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City council examines proposed pot policy

By Josh Aldrich, Camrose Canadian

 City council is considering changes to the smoking bylaw that will incorporate all forms of smoking cannabis. In the process they are also looking at adding locations like walking trails to the list of places where smoking is banned. Supplied/City of Camrose.

City council is considering changes to the smoking bylaw that will incorporate all forms of smoking cannabis. In the process they are also looking at adding locations like walking trails to the list of places where smoking is banned. Supplied/City of Camrose.

Proposed changes to the City of Camrose Smoking Bylaw would see fewer places for smokers to take their afternoon drag.


The City is currently looking into updating their smoking bylaw to include smoking and vaping cannabis. The changes would add city walking trails, public parks, and hotels.

They are following many recommendations made by Les Hagen and Action on Smoking and Health. He originally made a presentation to council in December of 2017 regarding the federal legislation to legalize cannabis. He was back at the committee of the Whole meeting on April 16 as the proposed bylaw was presented.

"Camrose is taking a comprehensive public health approach to cannabis legalization and one of the key elements of the bylaw that is proposed is to prevent the renormalization of public smoking," he said.

Hagen's concern is the modelling of cannabis smoking or vaping will impact the younger population, he is not as concerned about the health affects from the cannabis as he is the tobacco. His argument is a five-year-old does not discern from tobacco or cannabis or vaping or a hookah or shisha. It's all smoking and if they grow up thinking any of them is acceptable they odds of them smoking cigarettes goes up.

"If the goal here is to keep driving down smoking rates, particularly among young people then we need to model that behaviour around kids," he said. "Modelling is an essential component of childhood development. If we are modelling healthy behaviour then we are more likely to get healthy kids."

These adjustments also fall in line with the recommendation of the province for municipalities to treat tobacco and marijuana in the same vein.

City of Camrose deputy manager Kim Isaak said similar rules from municipality to municipality regarding public use will make enforcement of those policies much easier.

"It's going to be difficult for people who come to our community and go 'This is Camrose, what do they allow here, what don't they allow?'" she said.

Isaak added that the proposed changes would actually make smoking much more prohibitive. With a 10-metre halo already around all parks and playgrounds, if the walking trails and other changes are added in, those spots open to smoking shrink pretty quick. Currently there already is no smoking in public buildings an facilities, sports fields, schools, and restaurants and bars, and those needing a cigarette must go at least five metres from a door into one of those buildings.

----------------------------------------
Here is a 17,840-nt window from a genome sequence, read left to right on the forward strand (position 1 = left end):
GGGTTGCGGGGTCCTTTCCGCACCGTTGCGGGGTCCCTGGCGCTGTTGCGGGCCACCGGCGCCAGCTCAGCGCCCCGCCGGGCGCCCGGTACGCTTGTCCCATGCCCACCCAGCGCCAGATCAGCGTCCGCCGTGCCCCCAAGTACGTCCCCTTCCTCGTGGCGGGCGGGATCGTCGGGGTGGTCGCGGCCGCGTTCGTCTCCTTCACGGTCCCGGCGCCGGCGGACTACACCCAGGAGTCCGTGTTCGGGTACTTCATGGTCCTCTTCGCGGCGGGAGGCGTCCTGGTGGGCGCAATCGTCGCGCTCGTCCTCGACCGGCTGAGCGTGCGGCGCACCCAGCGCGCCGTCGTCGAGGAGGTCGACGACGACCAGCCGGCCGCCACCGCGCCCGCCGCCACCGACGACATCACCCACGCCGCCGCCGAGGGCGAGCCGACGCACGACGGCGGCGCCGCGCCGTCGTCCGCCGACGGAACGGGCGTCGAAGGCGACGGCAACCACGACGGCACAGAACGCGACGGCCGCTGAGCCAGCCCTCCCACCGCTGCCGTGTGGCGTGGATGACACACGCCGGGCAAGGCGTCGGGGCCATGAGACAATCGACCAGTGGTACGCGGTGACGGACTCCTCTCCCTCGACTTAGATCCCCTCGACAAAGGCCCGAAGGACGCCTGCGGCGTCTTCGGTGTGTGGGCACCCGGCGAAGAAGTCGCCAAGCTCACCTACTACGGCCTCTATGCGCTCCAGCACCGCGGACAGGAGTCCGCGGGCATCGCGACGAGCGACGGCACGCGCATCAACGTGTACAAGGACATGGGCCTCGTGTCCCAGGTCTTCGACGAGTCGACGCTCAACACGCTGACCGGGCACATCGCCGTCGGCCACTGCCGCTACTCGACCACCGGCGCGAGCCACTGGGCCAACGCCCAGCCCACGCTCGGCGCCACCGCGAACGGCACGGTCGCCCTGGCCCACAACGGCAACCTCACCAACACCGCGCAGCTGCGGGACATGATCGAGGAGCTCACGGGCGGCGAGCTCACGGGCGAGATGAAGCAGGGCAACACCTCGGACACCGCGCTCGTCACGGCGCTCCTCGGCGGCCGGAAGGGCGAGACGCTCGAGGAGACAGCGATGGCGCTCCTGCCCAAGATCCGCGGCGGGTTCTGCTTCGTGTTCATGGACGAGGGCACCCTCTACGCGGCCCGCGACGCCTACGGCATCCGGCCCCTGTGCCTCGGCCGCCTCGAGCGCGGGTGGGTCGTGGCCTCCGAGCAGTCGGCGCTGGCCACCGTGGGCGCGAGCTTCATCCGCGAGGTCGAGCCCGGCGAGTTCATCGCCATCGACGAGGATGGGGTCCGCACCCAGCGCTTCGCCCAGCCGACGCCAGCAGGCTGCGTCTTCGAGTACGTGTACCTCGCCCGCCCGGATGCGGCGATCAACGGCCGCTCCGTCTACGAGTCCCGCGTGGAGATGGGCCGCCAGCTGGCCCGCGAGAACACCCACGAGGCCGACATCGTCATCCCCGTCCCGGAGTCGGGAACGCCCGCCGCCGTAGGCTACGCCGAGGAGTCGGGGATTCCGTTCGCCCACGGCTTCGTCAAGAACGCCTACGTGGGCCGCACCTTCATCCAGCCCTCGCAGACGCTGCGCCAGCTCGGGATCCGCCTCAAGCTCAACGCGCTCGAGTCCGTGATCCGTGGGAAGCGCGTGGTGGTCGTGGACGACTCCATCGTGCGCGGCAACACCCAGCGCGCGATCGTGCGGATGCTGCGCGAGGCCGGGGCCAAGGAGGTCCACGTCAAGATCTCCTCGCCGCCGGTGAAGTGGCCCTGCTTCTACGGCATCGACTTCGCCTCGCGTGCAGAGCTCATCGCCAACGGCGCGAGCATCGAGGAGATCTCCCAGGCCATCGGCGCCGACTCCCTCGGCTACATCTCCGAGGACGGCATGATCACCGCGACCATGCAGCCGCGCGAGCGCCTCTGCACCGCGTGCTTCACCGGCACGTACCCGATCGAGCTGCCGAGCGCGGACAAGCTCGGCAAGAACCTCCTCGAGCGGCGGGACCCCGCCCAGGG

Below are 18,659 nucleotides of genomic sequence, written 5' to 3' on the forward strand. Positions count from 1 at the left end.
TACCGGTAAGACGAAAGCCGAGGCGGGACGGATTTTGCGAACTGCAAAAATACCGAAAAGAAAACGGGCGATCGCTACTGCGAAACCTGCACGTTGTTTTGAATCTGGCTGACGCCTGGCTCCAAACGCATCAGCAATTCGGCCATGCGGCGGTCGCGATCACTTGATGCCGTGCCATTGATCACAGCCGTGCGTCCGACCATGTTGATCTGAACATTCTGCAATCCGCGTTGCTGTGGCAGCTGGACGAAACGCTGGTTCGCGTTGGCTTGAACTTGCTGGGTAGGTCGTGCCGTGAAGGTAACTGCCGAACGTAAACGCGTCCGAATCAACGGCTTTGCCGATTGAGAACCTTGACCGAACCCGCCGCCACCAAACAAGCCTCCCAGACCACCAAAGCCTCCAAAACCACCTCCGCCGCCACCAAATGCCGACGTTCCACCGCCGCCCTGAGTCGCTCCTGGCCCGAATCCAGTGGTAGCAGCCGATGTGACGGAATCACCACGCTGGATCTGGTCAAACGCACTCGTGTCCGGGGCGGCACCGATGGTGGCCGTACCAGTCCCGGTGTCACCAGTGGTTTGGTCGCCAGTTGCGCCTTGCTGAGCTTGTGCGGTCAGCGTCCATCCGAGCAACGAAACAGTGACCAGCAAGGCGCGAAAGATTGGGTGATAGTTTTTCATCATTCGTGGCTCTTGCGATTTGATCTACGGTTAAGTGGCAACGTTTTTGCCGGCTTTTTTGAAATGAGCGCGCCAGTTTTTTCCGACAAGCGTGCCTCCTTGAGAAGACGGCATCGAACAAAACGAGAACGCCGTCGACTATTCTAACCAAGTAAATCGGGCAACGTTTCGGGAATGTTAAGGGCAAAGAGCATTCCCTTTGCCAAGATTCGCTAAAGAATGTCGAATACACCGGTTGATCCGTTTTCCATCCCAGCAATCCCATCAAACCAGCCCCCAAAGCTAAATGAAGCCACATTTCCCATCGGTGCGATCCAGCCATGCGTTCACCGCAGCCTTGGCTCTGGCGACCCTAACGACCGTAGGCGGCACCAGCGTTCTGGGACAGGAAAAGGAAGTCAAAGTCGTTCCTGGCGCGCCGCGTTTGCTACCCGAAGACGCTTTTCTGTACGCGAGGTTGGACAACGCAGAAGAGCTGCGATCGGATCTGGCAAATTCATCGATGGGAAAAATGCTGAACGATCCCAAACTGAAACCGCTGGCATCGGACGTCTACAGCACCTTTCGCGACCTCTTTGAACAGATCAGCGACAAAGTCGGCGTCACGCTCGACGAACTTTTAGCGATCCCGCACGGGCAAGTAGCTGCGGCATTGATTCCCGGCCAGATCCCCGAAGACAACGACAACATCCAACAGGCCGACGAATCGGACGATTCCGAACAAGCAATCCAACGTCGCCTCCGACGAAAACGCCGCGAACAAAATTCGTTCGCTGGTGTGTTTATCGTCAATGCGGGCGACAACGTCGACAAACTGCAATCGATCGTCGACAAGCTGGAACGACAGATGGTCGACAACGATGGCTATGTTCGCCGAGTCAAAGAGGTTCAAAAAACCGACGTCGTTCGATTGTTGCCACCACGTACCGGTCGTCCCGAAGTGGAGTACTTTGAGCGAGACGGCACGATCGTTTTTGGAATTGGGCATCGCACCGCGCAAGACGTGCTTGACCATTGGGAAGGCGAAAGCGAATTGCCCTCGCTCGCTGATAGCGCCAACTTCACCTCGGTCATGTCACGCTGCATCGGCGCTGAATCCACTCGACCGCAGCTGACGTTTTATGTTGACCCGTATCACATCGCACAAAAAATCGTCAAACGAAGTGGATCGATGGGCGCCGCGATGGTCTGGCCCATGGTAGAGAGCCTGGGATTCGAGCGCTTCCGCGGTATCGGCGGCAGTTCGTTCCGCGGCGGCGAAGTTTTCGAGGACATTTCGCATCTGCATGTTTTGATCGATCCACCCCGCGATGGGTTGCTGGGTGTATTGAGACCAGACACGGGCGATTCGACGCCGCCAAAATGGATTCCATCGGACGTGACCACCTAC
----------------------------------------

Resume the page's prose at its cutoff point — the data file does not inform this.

"I think they are really going to be forced to do it on their own property as opposed to on any type of public property because there is going to be so many prohibitions in place," said Isaak.

The city has contacted local hotels and most already are completely smoke free, however they are waiting to hear back from all care facilities.

One potential issue is the Recreation Centre. Currently there is a five-metre rule in place, but the building is technically inside Rudy Swanson Park, a zoned sports field. Isaak said they will be discussing the issue with those impacted, including City employees who smoke and work 10-12-hour shifts at the building.

"We are going to be looking to see if there is a way to accommodate this," she said. "It is difficult though to establish a designated smoking area the way our bylaw reads, it could also allow them to smoke cannabis and I don’t think this is something the public would be happy."

The proposed changes has the City taking a stance on medical marijuana where it would also fall under the smoking ban. Those with a prescription would still be allowed to smoke on their private property while an exception has been made for public housing.

This would differ from Calgary where medical marijuana would be exempt from the smoking bylaws.

"In my view will undermine the very restrictions they are bringing in," said Hagen. "I predict many people will get a note from a physician so that they can use cannabis in public places."

Cannabis smoking would be permitted in backyards, as would smoking cigarettes. Hagen said there is no risk from secondhand smoke from marijuana in the outdoors. At most it is a nuisance like smoke from a fire pit.

One issue the City uncovered in looking at this bylaw is that there currently is very poor signage for where people are able to smoke and not smoke and this is something that should be addressed. The city plans to focus on community engagement to educate people about the proposed changes and to get their feedback. Much of this will likely start in mid-June to combine with public consultation of proposed Land Use Bylaws and Business License Bylaws that will likely deal with the retail end of legalization.

The first reading of the proposed changes for the smoking bylaw will likely take place at the second council meeting in May.

"Council will not adopt this without doing a fairly extensive public hearing," said Isaak. "We also want to get the bylaw in place to wat we think is the norm to what other municipalities are doing."


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